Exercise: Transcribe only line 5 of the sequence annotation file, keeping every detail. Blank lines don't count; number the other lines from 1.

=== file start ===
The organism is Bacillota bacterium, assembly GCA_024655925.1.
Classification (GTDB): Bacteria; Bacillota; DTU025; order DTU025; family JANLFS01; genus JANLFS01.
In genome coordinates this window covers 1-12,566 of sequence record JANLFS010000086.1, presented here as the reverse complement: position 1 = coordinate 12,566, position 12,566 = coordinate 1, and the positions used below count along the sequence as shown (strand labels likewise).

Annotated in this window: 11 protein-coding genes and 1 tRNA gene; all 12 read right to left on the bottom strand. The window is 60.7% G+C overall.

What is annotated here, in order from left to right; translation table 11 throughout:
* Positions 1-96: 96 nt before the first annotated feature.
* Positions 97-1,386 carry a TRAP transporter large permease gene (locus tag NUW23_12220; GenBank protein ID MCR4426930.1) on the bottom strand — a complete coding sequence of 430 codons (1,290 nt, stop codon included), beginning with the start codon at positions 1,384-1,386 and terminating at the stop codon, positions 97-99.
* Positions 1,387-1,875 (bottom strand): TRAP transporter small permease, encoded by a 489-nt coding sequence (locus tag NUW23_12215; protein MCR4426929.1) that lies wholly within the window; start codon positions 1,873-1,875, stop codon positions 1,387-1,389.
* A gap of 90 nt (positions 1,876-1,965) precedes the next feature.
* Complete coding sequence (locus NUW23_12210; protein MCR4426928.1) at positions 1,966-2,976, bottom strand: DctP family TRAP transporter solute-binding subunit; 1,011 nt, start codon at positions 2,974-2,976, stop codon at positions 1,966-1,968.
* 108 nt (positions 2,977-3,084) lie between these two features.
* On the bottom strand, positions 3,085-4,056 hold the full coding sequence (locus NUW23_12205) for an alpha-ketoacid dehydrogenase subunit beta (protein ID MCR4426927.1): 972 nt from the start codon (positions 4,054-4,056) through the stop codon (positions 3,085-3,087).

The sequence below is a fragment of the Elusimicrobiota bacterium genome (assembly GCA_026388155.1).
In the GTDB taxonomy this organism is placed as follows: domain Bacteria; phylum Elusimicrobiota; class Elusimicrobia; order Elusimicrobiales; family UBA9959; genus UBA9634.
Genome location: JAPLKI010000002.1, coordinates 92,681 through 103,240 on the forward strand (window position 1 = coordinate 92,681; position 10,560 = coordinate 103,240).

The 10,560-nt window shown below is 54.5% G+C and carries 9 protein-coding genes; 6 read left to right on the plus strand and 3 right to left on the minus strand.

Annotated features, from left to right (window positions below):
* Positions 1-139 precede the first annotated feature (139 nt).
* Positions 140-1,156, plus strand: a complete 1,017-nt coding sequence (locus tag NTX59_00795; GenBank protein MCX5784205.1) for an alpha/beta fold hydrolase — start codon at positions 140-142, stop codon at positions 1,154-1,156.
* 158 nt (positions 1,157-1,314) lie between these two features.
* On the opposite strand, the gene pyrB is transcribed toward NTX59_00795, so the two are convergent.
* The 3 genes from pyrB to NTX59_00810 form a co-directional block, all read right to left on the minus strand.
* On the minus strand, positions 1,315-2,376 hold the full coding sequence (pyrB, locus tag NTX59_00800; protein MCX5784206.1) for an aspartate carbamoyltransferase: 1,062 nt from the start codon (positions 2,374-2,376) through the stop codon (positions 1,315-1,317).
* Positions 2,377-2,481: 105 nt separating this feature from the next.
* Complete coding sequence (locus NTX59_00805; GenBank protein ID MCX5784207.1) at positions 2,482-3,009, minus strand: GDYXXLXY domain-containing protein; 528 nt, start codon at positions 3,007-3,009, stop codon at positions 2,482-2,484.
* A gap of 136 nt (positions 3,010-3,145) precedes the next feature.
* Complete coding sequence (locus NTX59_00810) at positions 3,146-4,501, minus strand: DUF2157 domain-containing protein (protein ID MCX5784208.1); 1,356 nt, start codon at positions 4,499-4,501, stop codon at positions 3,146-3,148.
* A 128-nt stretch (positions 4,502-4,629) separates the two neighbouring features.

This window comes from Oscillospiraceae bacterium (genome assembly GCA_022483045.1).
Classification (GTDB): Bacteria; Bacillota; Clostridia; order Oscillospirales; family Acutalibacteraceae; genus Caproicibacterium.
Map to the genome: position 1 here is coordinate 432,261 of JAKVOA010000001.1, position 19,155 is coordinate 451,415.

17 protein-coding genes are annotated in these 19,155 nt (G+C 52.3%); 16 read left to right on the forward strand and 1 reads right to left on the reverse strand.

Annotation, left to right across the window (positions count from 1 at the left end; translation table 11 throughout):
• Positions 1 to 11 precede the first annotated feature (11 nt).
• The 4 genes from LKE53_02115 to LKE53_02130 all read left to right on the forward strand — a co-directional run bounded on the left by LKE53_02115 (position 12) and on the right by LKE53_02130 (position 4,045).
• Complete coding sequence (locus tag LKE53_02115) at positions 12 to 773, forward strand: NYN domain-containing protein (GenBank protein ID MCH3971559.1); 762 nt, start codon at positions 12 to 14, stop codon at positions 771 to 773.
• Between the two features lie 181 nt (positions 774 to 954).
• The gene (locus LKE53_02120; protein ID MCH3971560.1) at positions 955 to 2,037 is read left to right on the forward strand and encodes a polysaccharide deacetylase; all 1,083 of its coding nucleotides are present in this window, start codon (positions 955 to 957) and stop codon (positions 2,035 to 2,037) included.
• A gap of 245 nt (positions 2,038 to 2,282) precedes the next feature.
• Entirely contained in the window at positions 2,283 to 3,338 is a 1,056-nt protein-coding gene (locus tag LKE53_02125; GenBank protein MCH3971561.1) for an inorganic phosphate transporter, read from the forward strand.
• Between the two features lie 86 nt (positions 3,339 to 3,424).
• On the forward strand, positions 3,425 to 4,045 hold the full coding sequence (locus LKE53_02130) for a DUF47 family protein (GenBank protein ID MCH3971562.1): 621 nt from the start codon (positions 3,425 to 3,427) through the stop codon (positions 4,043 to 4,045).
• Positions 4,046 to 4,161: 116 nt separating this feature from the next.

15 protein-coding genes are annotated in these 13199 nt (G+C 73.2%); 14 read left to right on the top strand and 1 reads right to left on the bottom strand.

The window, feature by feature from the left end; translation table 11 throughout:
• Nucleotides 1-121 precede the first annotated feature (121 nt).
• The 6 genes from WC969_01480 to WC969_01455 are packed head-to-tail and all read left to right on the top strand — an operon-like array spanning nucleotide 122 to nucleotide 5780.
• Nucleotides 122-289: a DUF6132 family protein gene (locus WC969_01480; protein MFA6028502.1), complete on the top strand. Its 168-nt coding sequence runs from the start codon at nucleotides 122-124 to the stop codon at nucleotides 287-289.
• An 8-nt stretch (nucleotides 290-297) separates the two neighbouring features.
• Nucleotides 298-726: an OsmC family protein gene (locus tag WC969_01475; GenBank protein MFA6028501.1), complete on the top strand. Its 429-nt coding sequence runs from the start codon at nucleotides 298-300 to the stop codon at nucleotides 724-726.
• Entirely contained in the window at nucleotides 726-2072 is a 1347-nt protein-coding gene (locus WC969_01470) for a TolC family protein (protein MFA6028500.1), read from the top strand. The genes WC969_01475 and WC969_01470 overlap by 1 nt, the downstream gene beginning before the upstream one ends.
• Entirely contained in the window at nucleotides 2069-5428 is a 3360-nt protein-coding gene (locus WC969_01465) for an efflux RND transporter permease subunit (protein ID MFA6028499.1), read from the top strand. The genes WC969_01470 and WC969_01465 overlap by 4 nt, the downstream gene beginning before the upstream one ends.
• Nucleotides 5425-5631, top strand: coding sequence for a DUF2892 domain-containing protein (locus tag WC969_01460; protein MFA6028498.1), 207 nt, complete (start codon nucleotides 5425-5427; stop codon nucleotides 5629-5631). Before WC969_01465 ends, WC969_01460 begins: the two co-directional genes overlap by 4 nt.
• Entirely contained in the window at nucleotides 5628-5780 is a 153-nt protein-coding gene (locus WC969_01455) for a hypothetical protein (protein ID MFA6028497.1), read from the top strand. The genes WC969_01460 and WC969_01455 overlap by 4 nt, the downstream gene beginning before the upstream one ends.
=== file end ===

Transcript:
What is annotated here, in order from left to right; translation table 11 throughout: